The Two Sides of Tony Molina

Constantly juggling hardcore and pop projects, the veteran musician has won over fans in both camps, most recently Slumberland and Matador Records.

Whether fronting pop or hardcore bands, Tony Molina heavily indulges in the characteristics of each genre. “If I’m playing hardcore all of the time, I’m listening to pop the whole time,” said the Millbrae native, who now lives in San Francisco. “If I’m playing pop all of the time, I’m listening to hardcore.” Since 2002, Molina has strictly applied this maxim to a slew of groups, including Dystrophy, Ovens, Lifetime Problems, and, currently, Caged Animal and his solo work.

For the frenetic and intense 28-year-old, it’s not a self-imposed creative constraint but a practical necessity. “I think I need the fucking balance, dude …. I can’t do one without the other, but I don’t know that because I’ve never tried,” Molina said.

In both hardcore and pop, Molina values lyrical simplicity, structural concision, and the emotional impact of guitar riffs. Two recent releases — the wistful riff rock of his first solo album, Dissed and Dismissed, and his new hardcore band Caged Animal’s barbaric debut EP — illustrate the striking dichotomy that runs throughout Molina’s discography over the last eleven years. On Dissed and Dismissed, Molina intensifies the slacker clichés and self-deprecation of Nineties indie rock into absurdist hyperbole. He expresses vulnerability and melodrama through bizarre truisms while referencing his forebears: Thin Lizzy leads, Radiohead lyrics, Replacements sneer. Molina appropriates unapologetically, but distills the past into bursts of reverence less than a minute long. With Caged Animal, Molina indulges just as heavily in the traditional tropes of hardcore and similarly amplifies them to extremity.

Based on the strength of Dissed and Dismissed, which was released by local imprint Melters in February, Berkeley’s Slumberland Records plans to release a split record with Molina and San Francisco lo-fi project Swiftumz. Slumberland is arguably responsible for putting out more enduring pop releases than any other local label. Molina was also recently invited to contribute a seven-inch for an upcoming series of singles released by indie titan Matador Records.

Molina’s simultaneous affinity for both hardcore and pop began far before Dissed and Dismissed and Caged Animal. He started Millbrae hardcore group Dystrophy when he was sixteen and played alongside such punk bands as Life’s Halt and What Happens Next? A few years later he founded Ovens, the first incarnation of his singular take on guitar-centric pop, with Beau Monnot and Kyle Spleiss, also of Dystrophy. Ovens debuted in February 2002 on a hardcore bill with The Lab Rats, The Damage Done, Our Turn, and Stockholm Syndrome. “I threw up before we played,” Molina recalled.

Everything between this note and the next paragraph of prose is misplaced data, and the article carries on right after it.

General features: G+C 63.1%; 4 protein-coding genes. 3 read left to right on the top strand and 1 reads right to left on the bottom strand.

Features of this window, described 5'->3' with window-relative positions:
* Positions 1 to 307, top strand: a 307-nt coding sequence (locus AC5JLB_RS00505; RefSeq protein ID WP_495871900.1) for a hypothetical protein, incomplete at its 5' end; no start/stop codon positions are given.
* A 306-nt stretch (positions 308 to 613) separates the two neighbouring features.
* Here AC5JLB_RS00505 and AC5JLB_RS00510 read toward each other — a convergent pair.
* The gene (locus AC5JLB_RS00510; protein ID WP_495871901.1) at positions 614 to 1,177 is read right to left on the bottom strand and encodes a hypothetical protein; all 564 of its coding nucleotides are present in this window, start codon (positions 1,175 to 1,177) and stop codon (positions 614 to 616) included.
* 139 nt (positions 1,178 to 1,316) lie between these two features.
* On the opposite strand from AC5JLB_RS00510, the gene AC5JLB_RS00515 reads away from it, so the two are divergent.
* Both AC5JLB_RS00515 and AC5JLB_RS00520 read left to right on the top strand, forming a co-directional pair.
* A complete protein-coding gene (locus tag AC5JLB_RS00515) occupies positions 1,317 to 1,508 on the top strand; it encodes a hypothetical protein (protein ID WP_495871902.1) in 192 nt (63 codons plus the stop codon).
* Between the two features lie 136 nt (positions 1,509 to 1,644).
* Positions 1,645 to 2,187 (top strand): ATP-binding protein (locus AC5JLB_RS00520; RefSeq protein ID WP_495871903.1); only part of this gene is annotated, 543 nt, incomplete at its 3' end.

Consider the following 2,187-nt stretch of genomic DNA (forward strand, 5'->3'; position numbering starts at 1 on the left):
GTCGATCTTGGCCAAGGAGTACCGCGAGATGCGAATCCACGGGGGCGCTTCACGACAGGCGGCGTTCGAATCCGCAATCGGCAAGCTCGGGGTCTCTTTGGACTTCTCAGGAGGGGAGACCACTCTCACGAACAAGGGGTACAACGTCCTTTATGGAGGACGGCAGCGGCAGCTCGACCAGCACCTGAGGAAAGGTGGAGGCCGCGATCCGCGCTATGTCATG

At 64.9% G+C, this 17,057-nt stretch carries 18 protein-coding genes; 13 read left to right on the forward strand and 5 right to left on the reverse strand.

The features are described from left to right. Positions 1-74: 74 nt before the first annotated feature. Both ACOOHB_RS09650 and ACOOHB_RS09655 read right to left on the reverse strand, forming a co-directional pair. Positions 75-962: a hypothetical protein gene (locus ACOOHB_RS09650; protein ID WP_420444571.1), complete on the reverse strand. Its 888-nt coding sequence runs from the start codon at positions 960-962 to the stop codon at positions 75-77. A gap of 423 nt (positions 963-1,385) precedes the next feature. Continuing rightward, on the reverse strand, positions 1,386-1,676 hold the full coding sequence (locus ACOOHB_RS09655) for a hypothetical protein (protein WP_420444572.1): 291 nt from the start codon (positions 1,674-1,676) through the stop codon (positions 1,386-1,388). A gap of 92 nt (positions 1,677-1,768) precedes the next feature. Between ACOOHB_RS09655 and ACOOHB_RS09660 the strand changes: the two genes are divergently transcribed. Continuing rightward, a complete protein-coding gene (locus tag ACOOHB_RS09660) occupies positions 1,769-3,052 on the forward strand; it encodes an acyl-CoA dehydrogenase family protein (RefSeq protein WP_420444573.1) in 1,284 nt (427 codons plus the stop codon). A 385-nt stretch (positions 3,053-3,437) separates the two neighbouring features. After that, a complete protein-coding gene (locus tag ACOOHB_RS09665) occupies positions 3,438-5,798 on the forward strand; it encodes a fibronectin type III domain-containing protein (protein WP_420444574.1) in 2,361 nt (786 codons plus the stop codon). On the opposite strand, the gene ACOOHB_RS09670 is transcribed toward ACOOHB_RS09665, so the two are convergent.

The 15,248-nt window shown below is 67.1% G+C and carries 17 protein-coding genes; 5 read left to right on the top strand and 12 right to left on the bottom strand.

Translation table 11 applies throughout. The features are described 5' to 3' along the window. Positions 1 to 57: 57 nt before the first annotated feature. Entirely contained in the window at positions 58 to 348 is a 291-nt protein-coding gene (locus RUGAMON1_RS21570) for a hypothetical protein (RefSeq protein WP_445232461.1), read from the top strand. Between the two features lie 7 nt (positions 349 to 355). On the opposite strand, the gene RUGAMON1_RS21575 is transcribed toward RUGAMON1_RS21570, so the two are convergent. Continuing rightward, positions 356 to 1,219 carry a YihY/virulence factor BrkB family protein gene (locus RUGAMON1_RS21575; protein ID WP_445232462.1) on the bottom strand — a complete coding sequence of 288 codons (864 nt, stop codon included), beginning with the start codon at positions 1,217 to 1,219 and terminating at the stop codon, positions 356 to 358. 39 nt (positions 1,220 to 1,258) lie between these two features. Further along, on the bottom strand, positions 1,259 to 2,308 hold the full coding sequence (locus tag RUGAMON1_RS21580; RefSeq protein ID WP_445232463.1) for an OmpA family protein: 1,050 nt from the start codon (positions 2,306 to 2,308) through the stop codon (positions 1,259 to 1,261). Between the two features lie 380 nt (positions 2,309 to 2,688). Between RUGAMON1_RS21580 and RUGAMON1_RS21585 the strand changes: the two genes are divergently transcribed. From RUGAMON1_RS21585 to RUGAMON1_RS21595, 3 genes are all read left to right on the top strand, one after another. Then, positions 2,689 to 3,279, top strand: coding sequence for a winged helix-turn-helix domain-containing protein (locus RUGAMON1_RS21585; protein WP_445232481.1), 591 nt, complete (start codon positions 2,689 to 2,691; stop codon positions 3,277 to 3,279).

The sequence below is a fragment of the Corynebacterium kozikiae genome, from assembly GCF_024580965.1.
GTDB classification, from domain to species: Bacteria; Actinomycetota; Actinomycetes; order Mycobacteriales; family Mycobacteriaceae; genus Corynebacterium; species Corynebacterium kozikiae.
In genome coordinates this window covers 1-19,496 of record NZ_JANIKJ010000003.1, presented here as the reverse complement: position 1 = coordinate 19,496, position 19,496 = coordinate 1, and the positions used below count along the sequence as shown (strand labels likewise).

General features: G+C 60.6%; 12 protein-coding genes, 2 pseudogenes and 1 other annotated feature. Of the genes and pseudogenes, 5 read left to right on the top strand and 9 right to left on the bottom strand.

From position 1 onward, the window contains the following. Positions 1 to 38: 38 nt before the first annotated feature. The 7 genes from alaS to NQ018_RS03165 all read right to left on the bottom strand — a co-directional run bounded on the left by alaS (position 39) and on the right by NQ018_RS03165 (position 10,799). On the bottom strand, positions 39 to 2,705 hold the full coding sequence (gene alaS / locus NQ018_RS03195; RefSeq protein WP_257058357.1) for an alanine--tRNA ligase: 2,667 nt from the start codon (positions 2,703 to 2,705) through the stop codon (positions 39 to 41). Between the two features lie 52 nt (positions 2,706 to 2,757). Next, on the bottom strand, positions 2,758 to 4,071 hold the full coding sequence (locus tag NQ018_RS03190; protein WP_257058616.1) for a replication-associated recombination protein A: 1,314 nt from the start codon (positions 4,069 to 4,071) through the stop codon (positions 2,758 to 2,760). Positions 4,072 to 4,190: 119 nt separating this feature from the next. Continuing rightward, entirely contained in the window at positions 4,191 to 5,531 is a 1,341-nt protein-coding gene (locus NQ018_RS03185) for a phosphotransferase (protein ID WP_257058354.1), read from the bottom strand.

Despite his trepidation over premiering Ovens’ grandiose hooks and vulnerable lyrics on a hardcore bill, Molina said the response was overwhelmingly positive. By 2004, the lineup settled with Molina, who wrote, sang, and played guitar, plus Monnot, Andrew Kerwin, and Max Schneider-Schumacher. The band toured the West Coast and Pacific Northwest, and in 2010, opened for San Francisco’s Grass Widow in New York City. Ovens’ lyrics grappled with classic pop tropes — broken relationships, self-deprecation, and melancholic resignation. Song titles like “Puke When I’m Sad,” “We Know We Suck,” and “I’m a Creep” reveal that these lyrical themes aren’t fit for hardcore, but share the genre’s simplicity and directness.

Dissed And Dismissed by Tony Molina

Molina was at first wary of brandishing his affinity for guitar hooks and melody in the hardcore scene: “We were hella afraid to play out with Ovens for years because everyone knew us from hardcore,” Molina explained. “How could the same dudes come out and play pop music?” Yet, his hardcore credibility remains intact, and is even bolstered by his gall to defy the scene’s codified sounds. Molina’s hardcore peers haven’t criticized his seemingly incompatible interests.

Most musicians avoid citing their immediate influences, but Molina specifically discussed his early interest in Weezer with a refreshing lack of pretense: “I heard Pinkerton for the first time in sixth grade and it was my favorite album for most of my childhood …. I’ve always loved pop.” He cited the guitar-based Nineties rock of Guided by Voices as another clear forebear. On Dissed and Dismissed, Molina covers Guided by Voices’ “Wondering Boy Poet.” It flows seamlessly with Molina’s own songs — which hardly ever exceed two minutes — partly because of its similarly short length.

In 2009, Andee Connors, of vaunted San Francisco music institution Aquarius Records, attempted to catch up with Molina’s bountiful recordings, releasing a 44-track, self-titled Ovens CD on his own tUMULt imprint. The massive compilation contains recordings from 2006 to 2008. In his writing for the Aquarius catalog, Connors has repeatedly christened Molina a “pop genius.” Justin Briggs, who released Caged Animal’s debut on his Warthog Speak label, described Molina’s newest hardcore project as “knuckle-dragging, no nonsense, ignorant [and] mosh-able hardcore” in the press release. Slumberland owner Mike Schulman admitted he isn’t familiar with Caged Animal, but readily compared Molina’s solo work to Nineties power-pop greats Teenage Fanclub.

Molina’s music evokes strong reactions, whether for its beauty or ferocity, depending on the project. To some, he’s the brooding hardcore frontman hunched over on stage like he is on the cover of Caged Animal’s debut. To others, Molina is an eccentric pop guru. However, he’s best understood as both. His respective roles cross-pollinate, mingle, and instill a singular character in his music, whatever genre it might be.


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